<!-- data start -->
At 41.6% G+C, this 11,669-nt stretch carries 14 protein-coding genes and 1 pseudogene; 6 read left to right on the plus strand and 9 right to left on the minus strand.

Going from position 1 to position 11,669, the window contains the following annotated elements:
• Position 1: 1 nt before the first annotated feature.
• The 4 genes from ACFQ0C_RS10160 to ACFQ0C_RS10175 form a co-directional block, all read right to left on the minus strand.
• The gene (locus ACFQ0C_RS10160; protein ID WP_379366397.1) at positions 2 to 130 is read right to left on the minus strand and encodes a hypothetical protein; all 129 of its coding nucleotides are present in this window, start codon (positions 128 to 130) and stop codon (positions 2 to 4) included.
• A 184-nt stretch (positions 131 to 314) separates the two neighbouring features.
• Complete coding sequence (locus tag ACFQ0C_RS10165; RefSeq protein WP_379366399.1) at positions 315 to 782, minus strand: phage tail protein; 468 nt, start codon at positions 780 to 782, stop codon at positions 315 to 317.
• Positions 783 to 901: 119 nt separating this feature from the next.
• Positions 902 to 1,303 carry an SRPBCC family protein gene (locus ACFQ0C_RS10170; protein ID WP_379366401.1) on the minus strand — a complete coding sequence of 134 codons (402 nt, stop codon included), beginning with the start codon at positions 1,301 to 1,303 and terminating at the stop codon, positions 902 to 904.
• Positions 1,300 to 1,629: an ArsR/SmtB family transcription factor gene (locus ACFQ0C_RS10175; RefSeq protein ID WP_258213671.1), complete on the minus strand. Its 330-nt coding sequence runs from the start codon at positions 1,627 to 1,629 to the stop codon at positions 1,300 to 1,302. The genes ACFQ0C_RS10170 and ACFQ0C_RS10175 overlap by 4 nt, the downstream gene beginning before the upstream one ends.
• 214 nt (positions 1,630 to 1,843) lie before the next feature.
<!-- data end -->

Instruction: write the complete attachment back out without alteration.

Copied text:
At 41.6% G+C, this 11,669-nt stretch carries 14 protein-coding genes and 1 pseudogene; 6 read left to right on the plus strand and 9 right to left on the minus strand.

Going from position 1 to position 11,669, the window contains the following annotated elements:
• Position 1: 1 nt before the first annotated feature.
• The 4 genes from ACFQ0C_RS10160 to ACFQ0C_RS10175 form a co-directional block, all read right to left on the minus strand.
• The gene (locus ACFQ0C_RS10160; protein ID WP_379366397.1) at positions 2 to 130 is read right to left on the minus strand and encodes a hypothetical protein; all 129 of its coding nucleotides are present in this window, start codon (positions 128 to 130) and stop codon (positions 2 to 4) included.
• A 184-nt stretch (positions 131 to 314) separates the two neighbouring features.
• Complete coding sequence (locus tag ACFQ0C_RS10165; RefSeq protein WP_379366399.1) at positions 315 to 782, minus strand: phage tail protein; 468 nt, start codon at positions 780 to 782, stop codon at positions 315 to 317.
• Positions 783 to 901: 119 nt separating this feature from the next.
• Positions 902 to 1,303 carry an SRPBCC family protein gene (locus ACFQ0C_RS10170; protein ID WP_379366401.1) on the minus strand — a complete coding sequence of 134 codons (402 nt, stop codon included), beginning with the start codon at positions 1,301 to 1,303 and terminating at the stop codon, positions 902 to 904.
• Positions 1,300 to 1,629: an ArsR/SmtB family transcription factor gene (locus ACFQ0C_RS10175; RefSeq protein ID WP_258213671.1), complete on the minus strand. Its 330-nt coding sequence runs from the start codon at positions 1,627 to 1,629 to the stop codon at positions 1,300 to 1,302. The genes ACFQ0C_RS10170 and ACFQ0C_RS10175 overlap by 4 nt, the downstream gene beginning before the upstream one ends.
• 214 nt (positions 1,630 to 1,843) lie before the next feature.